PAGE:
Even so, evidence is mounting of a sixth extinction -- this time caused by human actions. To keep up my spirits when I was tired and things seemed extra-bleak, I made a collection of what I call my "symbols of hope." Many illustrate the resilience of nature -- such as a leaf from a tree found in Australia, previously known only from fossil imprints on rocks. A tree that has survived seventeen ice ages and is still alive and well in a hidden canyon in the Blue Mountains. A feather from a peregrine falcon that was flying again in an area where it had been locally extinct for a hundred years and another from a California condor, a species rescued from the brink of extinction. This was what caught Thane's attention when I was lecturing at the zoo in Cincinnati. He said I should write up those stories. I told him I intended to -- but there was so little time. He said he would help. Thane is a kindred spirit. He, too, is filled with optimism for our future. Clearly this is a very different book from the slender volume originally planned. I kept meeting amazing people who had done amazing work to prevent animals from becoming extinct. And I met them all over the world. How could I write about the California condor and not the whooping crane? And what about the giant panda, symbol of conservation?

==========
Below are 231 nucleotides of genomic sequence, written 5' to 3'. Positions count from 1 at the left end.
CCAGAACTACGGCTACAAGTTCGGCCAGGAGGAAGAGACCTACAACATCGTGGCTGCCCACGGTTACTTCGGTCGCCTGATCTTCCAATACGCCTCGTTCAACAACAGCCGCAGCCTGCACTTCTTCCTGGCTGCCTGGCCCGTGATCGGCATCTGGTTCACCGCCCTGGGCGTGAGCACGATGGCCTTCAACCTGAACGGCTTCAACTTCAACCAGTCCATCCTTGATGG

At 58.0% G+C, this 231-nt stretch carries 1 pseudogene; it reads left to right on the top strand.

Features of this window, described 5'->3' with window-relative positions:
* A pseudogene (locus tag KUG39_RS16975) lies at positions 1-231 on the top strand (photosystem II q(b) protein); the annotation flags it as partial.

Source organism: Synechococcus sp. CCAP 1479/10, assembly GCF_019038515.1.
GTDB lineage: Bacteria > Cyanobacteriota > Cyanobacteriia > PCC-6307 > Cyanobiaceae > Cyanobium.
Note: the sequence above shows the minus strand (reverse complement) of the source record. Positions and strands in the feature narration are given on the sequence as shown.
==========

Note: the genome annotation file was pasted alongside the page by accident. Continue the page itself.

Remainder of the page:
Then, somehow, word got out that we were writing this book and information flooded in -- why were we not including insects? Amphibians? Reptiles? And surely the plant kingdom was important, too?
And so the book grew, not only in volume, but also in concept. It seemed so important to discuss some of the species believed extinct that have been rediscovered -- sometimes more than a hundred years after they had been written off. And to write about the wonderful work being done to restore and protect habitats. I found that people got really excited about the idea of sharing the good news, shining a light on all the projects, large and small, that together are gradually healing some of the harm we have inflicted. It has been several years in the making, this book, and it has taken me on a fantastic journey of exploration: I have learned ever more about animal and plant species brought to the brink of extinction by human activities and then -- sometimes at the very last minute and against all odds -- been given a reprieve. The stories shared here illustrate the resilience of nature, and the persistence and determination of the men and women who fight -- sometimes for decades -- to save the last survivors of a species, refusing to give up.